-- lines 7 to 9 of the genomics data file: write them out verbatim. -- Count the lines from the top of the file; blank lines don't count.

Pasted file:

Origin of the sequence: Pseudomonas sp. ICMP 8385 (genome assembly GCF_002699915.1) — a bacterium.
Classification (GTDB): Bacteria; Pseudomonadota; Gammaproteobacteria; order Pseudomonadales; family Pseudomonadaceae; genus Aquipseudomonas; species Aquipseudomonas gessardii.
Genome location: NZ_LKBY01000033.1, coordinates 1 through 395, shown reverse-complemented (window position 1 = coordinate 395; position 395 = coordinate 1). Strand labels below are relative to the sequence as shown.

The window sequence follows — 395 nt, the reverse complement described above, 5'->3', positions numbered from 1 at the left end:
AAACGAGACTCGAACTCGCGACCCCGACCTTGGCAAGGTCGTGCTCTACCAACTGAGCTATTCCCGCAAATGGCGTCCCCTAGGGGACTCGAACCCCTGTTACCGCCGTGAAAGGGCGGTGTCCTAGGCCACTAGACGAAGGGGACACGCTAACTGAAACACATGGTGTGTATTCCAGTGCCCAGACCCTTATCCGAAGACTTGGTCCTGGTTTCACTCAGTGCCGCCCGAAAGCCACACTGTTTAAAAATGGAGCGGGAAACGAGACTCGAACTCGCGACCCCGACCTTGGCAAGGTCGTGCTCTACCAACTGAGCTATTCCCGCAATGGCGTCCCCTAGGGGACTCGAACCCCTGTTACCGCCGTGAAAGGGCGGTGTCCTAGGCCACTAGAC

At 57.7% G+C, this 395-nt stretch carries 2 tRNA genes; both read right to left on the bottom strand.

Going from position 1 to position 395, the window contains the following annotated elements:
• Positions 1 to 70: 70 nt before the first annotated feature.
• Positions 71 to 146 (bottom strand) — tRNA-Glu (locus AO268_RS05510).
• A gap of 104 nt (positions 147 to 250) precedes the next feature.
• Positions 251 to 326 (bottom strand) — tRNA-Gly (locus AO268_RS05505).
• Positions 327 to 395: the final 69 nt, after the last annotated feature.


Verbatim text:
Going from position 1 to position 395, the window contains the following annotated elements:
• Positions 1 to 70: 70 nt before the first annotated feature.
• Positions 71 to 146 (bottom strand) — tRNA-Glu (locus AO268_RS05510).